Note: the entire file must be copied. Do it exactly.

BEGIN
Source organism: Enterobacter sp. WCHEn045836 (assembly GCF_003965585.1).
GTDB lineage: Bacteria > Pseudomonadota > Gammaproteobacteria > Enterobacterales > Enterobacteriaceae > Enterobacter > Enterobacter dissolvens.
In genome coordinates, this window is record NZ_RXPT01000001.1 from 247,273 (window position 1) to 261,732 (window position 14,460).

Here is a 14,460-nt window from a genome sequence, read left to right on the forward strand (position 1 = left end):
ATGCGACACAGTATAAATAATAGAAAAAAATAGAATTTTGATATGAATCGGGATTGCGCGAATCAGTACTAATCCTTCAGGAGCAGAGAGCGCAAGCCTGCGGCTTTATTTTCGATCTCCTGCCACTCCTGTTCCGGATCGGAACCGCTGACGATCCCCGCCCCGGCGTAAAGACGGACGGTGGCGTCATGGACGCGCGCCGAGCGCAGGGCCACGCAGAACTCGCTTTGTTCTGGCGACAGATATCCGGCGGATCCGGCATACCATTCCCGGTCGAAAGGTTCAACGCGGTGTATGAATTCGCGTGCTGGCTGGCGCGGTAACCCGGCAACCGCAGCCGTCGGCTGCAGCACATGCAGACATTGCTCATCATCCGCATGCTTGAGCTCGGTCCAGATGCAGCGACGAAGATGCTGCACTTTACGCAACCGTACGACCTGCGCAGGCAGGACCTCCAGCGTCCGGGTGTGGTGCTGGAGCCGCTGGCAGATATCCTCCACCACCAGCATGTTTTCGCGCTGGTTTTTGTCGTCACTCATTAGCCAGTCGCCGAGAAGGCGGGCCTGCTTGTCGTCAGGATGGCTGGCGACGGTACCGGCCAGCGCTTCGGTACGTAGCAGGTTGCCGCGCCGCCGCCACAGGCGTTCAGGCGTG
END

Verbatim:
Source organism: Enterobacter sp. WCHEn045836 (assembly GCF_003965585.1).
GTDB lineage: Bacteria > Pseudomonadota > Gammaproteobacteria > Enterobacterales > Enterobacteriaceae > Enterobacter > Enterobacter dissolvens.
In genome coordinates, this window is record NZ_RXPT01000001.1 from 247,273 (window position 1) to 261,732 (window position 14,460).

Here is a 14,460-nt window from a genome sequence, read left to right on the forward strand (position 1 = left end):
ATGCGACACAGTATAAATAATAGAAAAAAATAGAATTTTGATATGAATCGGGATTGCGCGAATCAGTACTAATCCTTCAGGAGCAGAGAGCGCAAGCCTGCGGCTTTATTTTCGATCTCCTGCCACTCCTGTTCCGGATCGGAACCGCTGACGATCCCCGCCCCGGCGTAAAGACGGACGGTGGCGTCATGGACGCGCGCCGAGCGCAGGGCCACGCAGAACTCGCTTTGTTCTGGCGACAGATATCCGGCGGATCCGGCATACCATTCCCGGTCGAAAGGTTCAACGCGGTGTATGAATTCGCGTGCTGGCTGGCGCGGTAACCCGGCAACCGCAGCCGTCGGCTGCAGCACATGCAGACATTGCTCATCATCCGCATGCTTGAGCTCGGTCCAGATGCAGCGACGAAGATGCTGCACTTTACGCAACCGTACGACCTGCGCAGGCAGGACCTCCAGCGTCCGGGTGTGGTGCTGGAGCCGCTGGCAGATATCCTCCACCACCAGCATGTTTTCGCGCTGGTTTTTGTCGTCACTCATTAGCCAGTCGCCGAGAAGGCGGGCCTGCTTGTCGTCAGGATGGCTGGCGACGGTACCGGCCAGCGCTTCGGTACGTAGCAGGTTGCCGCGCCGCCGCCACAGGCGTTCAGGCGTG